22 February 2013

Property Rights, Patents, and the Destruction of the Market for "Collectables", or , 3D Printing Series Part 4

Another possible economic implication of 3D printing technology that I have been pondering today:  It is quite likely that 3D printing machines will (and already are) be (ing) used to circumvent many copyrights and reproduce protected/patented commodities.

One area that could be particularly hard hit is the market for "collectables".  This includes things such as vintage children's toys, "limited edition" figurines, etc.  As any collector knows, secondary markets for these types of goods can vastly inflate the price above the original "sticker". 

I will not get into the whole "transformation problem" debate here, or suggest that the secondary market prices are in any way (except of course a vague and complex overdetermined way) representative of the value of these goods.  Rather I will back up my point with an example: A search of EBay for "Star Wars Action Figure" followed by a sort of highest price to lowest shows numerous "toys" with active bids priced in the thousands of US dollars.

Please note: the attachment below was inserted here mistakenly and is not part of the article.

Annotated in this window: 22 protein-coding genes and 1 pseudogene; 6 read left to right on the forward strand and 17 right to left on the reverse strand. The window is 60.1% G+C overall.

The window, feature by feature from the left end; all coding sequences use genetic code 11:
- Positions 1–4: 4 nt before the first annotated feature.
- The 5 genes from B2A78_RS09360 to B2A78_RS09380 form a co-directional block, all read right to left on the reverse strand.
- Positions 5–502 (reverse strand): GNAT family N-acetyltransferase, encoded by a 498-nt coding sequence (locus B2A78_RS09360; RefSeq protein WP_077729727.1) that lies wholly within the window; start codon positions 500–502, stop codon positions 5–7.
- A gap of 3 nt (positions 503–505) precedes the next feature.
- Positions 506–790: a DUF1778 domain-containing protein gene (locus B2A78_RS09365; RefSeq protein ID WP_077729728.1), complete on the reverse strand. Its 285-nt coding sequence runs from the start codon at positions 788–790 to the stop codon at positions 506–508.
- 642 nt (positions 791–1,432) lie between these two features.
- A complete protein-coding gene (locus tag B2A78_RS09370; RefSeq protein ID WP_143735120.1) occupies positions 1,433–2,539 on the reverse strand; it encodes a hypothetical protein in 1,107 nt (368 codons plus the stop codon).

These markets rely upon collectibility and extreme scarcity, artificially perceived or real, to keep  prices at these high levels. In the world of 3D printing I would imagine it is pretty easy to write a program to "print" a "vintage Yoda figurine" still in what appears to be original packaging. 

Just as digital media has faced extreme problems in protecting copyrights of commodities that can be easily reproduced at low cost by a vast number of people, I would imagine that 3D printing technology will begin to present the same problem to suppliers in many other markets over the next few years (the case of collectable toys given here is just one example). 

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